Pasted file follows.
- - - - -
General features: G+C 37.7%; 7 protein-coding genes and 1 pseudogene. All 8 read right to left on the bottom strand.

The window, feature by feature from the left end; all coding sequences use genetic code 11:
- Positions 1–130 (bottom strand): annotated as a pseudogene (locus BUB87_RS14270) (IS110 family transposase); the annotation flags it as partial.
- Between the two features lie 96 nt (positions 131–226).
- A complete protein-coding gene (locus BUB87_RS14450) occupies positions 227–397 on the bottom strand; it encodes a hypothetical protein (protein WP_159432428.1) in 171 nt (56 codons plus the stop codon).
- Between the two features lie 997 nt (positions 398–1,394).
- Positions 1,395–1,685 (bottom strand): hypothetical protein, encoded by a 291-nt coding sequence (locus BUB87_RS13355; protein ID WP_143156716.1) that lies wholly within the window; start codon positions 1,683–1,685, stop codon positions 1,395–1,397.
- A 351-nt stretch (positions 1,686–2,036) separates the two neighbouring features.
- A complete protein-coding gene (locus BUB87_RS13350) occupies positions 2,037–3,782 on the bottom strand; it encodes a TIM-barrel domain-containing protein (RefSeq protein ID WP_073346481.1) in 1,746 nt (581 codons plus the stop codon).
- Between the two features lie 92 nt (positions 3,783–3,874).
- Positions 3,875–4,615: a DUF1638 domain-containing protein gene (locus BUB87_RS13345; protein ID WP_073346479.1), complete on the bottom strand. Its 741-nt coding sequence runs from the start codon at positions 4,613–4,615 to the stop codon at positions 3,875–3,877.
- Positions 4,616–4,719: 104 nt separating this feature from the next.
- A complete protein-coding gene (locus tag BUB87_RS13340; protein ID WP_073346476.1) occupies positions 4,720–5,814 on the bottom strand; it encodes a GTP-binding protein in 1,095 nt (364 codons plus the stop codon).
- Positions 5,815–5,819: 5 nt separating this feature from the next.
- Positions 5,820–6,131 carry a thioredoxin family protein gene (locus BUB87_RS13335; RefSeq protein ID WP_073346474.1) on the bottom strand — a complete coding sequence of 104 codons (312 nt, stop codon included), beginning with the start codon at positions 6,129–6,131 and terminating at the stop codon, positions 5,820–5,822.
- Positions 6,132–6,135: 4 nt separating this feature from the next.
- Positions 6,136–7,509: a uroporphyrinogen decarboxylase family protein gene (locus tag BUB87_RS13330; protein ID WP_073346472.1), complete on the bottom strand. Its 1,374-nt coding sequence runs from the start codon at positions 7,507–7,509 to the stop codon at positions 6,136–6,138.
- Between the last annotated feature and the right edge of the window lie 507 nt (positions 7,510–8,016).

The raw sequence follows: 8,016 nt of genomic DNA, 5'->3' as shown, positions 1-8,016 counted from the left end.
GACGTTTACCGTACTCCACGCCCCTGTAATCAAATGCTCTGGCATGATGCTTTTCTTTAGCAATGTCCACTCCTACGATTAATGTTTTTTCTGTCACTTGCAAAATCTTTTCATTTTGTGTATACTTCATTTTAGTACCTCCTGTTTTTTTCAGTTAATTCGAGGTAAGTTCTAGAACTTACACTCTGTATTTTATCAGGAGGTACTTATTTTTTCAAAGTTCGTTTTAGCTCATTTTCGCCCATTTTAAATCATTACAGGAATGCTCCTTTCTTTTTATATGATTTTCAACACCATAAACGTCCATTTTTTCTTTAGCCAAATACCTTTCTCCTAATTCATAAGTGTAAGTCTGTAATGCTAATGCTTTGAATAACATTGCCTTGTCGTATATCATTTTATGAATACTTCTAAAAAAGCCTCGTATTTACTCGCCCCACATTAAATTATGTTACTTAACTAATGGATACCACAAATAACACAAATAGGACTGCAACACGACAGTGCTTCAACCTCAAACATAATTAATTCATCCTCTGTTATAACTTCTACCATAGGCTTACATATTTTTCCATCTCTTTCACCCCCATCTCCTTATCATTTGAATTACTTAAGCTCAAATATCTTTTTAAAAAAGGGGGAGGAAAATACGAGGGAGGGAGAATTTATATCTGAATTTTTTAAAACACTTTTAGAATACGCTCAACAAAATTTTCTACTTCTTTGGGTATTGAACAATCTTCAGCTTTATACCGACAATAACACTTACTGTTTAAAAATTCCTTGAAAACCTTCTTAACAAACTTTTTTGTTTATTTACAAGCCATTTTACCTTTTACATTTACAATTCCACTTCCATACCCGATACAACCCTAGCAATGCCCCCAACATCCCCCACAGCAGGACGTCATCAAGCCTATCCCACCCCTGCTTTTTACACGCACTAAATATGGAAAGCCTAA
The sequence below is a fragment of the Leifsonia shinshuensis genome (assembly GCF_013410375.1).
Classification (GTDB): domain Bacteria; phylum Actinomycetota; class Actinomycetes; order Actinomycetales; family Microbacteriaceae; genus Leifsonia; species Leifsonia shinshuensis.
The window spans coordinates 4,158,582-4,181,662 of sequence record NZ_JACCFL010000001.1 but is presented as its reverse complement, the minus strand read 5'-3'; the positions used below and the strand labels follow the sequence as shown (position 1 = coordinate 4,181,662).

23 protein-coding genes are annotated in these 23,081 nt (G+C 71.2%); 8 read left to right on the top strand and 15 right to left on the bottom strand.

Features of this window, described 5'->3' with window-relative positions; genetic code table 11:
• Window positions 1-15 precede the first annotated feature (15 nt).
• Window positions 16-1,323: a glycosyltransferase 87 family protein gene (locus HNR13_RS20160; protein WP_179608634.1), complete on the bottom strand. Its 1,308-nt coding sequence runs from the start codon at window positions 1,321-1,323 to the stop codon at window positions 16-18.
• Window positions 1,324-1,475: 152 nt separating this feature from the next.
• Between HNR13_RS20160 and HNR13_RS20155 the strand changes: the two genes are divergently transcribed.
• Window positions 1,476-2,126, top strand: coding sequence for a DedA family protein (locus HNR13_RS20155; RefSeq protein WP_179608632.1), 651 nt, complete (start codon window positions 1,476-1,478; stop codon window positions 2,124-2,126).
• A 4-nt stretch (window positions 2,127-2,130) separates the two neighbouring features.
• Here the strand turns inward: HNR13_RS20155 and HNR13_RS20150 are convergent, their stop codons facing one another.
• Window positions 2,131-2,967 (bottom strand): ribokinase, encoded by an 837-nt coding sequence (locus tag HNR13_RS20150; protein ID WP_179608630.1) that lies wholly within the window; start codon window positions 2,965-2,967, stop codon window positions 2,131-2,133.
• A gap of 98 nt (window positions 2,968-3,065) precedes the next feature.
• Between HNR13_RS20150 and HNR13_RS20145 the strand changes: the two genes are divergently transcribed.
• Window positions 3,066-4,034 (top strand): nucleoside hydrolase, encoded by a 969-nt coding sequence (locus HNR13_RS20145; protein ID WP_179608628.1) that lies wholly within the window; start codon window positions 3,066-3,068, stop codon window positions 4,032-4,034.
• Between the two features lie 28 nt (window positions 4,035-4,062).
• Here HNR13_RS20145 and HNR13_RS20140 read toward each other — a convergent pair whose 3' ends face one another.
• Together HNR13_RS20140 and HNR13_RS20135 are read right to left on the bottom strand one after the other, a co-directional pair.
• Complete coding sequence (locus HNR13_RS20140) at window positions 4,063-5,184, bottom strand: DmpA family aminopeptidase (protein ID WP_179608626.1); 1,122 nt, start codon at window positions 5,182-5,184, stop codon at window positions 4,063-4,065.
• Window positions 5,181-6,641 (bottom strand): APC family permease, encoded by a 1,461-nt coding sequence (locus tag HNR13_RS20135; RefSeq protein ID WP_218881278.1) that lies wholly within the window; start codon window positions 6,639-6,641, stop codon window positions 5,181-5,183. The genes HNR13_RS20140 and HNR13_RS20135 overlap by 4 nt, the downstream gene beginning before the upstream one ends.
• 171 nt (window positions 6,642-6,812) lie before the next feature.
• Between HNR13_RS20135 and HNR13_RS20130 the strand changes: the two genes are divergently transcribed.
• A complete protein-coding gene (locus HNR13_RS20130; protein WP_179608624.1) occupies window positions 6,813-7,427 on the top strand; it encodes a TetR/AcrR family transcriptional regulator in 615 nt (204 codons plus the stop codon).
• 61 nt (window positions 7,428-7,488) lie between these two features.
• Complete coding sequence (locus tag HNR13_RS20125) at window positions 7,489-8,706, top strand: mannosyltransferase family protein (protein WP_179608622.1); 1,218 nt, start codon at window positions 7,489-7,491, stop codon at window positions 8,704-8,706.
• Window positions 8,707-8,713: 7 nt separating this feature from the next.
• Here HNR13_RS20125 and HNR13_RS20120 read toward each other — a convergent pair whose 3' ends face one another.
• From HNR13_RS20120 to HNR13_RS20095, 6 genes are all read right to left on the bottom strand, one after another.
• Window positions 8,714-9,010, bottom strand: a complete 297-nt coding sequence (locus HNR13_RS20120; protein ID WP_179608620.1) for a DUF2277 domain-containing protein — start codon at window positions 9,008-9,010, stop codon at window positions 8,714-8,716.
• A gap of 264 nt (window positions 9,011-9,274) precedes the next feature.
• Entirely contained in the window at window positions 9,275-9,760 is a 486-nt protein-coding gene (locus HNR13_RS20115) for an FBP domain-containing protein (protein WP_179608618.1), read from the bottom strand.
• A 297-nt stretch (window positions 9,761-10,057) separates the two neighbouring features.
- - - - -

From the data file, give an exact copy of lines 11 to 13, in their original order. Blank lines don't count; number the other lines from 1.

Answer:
- Positions 3,875–4,615: a DUF1638 domain-containing protein gene (locus BUB87_RS13345; protein ID WP_073346479.1), complete on the bottom strand. Its 741-nt coding sequence runs from the start codon at positions 4,613–4,615 to the stop codon at positions 3,875–3,877.
- Positions 4,616–4,719: 104 nt separating this feature from the next.
- A complete protein-coding gene (locus tag BUB87_RS13340; protein ID WP_073346476.1) occupies positions 4,720–5,814 on the bottom strand; it encodes a GTP-binding protein in 1,095 nt (364 codons plus the stop codon).